Keyakizaka street, in front of new Michael Kors shop. A strong earthquake hit at the moment I was taking this picture. It felt like the train was passing underground only there is no train there so I was very puzzled at first. Then, a minute later I got all these Facebook messages with people screaming “Earthquake” and that’s how I realized what it was. When you are outside, you can’t really comprehend if it’s a strong one or not. Apparently it was the strongest and longest one since 3/11 earthquake last year. Luckily, the trains didn’t stop for too long. I was able to get home without any trouble.

Armani store at Keyakizaka street

Beautiful LED lights

I discovered this great “star” effect while playing with blur function on my Sony. If I make it really sharp and hold the camera still, it creates these beautiful stars out of light.

Self-portrait using retractable screen. Again, I look like a tourist here.. Need to get some tips on how to pose from my friend Laura..

Louis Vuitton store at Keyakizaka street

Illumination at Mori garden in front of TV Asahi

Tokyo tower from Roppongi Hills

66 Plaza Illumination at Roppongi Hills sponsored by Suntory whiskey. You can try various whiskey samples right next to it.

Midtown illumination

Christmas decorations at Midtown

Trees in front of Ritz Carlton hotel at Midtown

Starlight garden illumination at Midtown sponsored by Emirates airline

Christmas tree in front at Midtown

Sakura illumination at Meguro river sponsored by Mitsui residential. It is run on used cooking oil – very cool!

So I am extremely happy with my new camera. It takes amazing night pictures that are sharp and bright. I think I made the right choice although I still feel quite sentimental about parting with my old Lumix GF1…

Journeys in Japan – Kanazawa, Ishikawa

This post is way overdue but as I always say better late than never. ^-^ On Christmas, me and my husband went to Ishikawa prefecture to visit the famous Yamashiro onsen and Kanazawa city which is something like Kyoto – old and traditional with lots of streets that look like movie sets.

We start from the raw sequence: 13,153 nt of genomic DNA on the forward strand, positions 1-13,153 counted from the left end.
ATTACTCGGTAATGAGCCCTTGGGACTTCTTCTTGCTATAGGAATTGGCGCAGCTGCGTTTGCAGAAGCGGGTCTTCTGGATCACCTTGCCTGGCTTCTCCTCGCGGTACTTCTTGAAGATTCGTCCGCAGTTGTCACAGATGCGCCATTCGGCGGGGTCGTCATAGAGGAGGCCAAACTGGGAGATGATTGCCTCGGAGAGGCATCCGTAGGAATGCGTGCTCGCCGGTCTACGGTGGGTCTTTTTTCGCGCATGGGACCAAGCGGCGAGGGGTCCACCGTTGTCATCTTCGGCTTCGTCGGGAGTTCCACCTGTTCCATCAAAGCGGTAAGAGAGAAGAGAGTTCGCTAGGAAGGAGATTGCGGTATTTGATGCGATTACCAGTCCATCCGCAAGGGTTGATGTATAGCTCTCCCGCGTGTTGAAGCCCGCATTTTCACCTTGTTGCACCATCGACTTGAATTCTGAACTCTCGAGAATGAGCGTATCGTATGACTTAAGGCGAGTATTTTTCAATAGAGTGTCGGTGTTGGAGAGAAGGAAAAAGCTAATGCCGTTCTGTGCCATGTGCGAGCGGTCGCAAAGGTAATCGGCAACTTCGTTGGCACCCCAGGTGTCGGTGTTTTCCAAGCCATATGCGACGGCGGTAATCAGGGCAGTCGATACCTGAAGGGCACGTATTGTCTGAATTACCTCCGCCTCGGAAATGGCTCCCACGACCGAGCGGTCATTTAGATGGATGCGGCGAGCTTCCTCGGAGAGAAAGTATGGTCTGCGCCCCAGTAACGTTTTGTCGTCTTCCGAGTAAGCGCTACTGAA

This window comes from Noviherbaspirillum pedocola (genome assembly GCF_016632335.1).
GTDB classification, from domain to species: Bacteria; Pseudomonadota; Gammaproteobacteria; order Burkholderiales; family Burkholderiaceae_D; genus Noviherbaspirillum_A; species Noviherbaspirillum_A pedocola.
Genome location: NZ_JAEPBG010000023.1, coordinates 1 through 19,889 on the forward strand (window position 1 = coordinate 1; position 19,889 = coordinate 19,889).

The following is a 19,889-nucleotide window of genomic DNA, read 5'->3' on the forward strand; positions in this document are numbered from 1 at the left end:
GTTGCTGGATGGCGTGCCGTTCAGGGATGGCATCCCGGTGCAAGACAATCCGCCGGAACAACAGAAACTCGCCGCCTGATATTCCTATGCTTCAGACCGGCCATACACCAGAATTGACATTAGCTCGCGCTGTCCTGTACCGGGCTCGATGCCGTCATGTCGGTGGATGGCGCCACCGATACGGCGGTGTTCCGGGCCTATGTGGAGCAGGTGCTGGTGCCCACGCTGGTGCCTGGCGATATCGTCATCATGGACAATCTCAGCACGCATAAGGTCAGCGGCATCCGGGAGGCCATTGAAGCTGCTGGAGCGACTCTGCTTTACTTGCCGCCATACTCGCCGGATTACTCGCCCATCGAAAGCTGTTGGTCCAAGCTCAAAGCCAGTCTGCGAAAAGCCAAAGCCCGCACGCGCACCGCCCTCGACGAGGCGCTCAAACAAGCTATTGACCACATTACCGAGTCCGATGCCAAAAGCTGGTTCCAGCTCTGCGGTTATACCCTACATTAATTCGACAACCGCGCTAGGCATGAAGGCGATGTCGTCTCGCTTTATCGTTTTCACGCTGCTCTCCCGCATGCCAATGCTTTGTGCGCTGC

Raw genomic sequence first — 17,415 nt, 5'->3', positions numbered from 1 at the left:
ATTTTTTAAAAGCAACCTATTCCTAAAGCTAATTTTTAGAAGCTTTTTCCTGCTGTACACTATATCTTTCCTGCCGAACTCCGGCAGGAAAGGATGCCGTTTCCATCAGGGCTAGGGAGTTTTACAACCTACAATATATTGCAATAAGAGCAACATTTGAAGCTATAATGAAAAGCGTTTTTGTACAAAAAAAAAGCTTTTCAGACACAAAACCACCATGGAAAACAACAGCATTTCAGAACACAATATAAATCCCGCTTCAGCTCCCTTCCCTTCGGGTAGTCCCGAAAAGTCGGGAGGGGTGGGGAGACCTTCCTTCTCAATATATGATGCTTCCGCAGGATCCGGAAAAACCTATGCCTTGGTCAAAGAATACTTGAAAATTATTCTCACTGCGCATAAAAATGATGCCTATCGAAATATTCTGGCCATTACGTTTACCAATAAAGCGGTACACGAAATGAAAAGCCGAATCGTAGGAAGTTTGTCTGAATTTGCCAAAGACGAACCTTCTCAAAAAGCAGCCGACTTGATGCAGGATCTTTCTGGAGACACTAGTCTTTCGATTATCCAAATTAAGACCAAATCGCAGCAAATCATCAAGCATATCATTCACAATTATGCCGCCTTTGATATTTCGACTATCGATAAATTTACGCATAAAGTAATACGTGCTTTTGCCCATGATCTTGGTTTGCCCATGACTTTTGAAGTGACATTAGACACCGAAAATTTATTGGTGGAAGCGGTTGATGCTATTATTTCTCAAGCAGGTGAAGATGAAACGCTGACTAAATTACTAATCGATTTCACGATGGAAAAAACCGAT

At first, we went to see Tojinbo – cliffs on the rugged west coast of Japan that are to the present day haunted by various ghost legends. It also remains one of the popular places to commit suicide. According to wikipedia, as many as 25 people (mostly male and mostly unemployed)  a year commit suicide by jumping off these cliffs. I have seen people in uniforms patrolling the area when I was there. I’ve also been told that If you are traveling alone, you are likely to be asked questions by these guards.. So, Tojinbo are very sad cliffs but the view is breathtaking. The Japanese sea is much darker and on that day it was emerald green, quite different from the Pacific ocean that I am used to see.




After the cliffs, we drove to the Eiheiji – temple of eternal peace situated deep in the mountains. That’s when the weather started to change so by the time I pulled over in front of the gates, the area was wrapped in fog and the thunder was rolling every minute or so.

We had lunch at oroshisoba restaurant next door – we were the only customers there because the whole area was closing down for the day. I guess nobody visits old temples after 3PM.

Visiting a 12th century old temple in the middle of thunder with bunch of monks practicing zazen everywhere you go is something of a rare experience. I’ve never been to an active monastery before so seeing all those monks really fascinated me. In winter, they were living in a room with one wall missing, sleeping on tatami mats in their robes, without blankets or anything of the sort. You have to have a lot of willpower to stay in a place like that. I’ve read a lot about Russian monks and hermits living in caves and forests but it was a long time ago, when people were much stronger.. To actually see someone doing it in the time of central heating and video games? That’s really special. Although I am Christian, I felt a tremendous respect to all those young monks on their path to enlightenment.

The main hall had this beautiful ceiling with 250 paintings of birds and flowers. I wouldn’t mind joining the monks for a couple of hours of meditation if I was allowed to stare at it the whole time. ^-^




After Eiheiji, we drove to Yamashiro  – a little onsen town in the mountains.




We stayed at Shiroganeya – an old ryokan that once, probably in the 90ties during the bubble period hosted the royal family. It was recently renovated by some investment group so although it looks rustic from the outside, inside it is all modern and comfy.




The room had many amenities including organic cosmetics, facial masks and several types of Ippodo – high quality brand tea from Kyoto. We could also have a private tea ceremony performed in the main hall by a chatty old woman in a very beautiful kimono. ^-^




The dinner, as always in such places was great – all fish and veggies intricately prepared and beautifully served.



Onsen itself was left untouched by the renovation so it is very old and very tiny. I had to open terrace windows to let all the steam out to be able to see inside. It was raining by then and thunder kept rumbling. I had never enjoyed my bath quite like at that moment. When I was a child, I experienced a couple of very exciting incidents that happened during thunder so I always have these butterflies in my stomach every time I hear it. There was no one else but me so I just sat in a steamy hot water and listened to the rain and thunder till my skin turned bright red. ^-^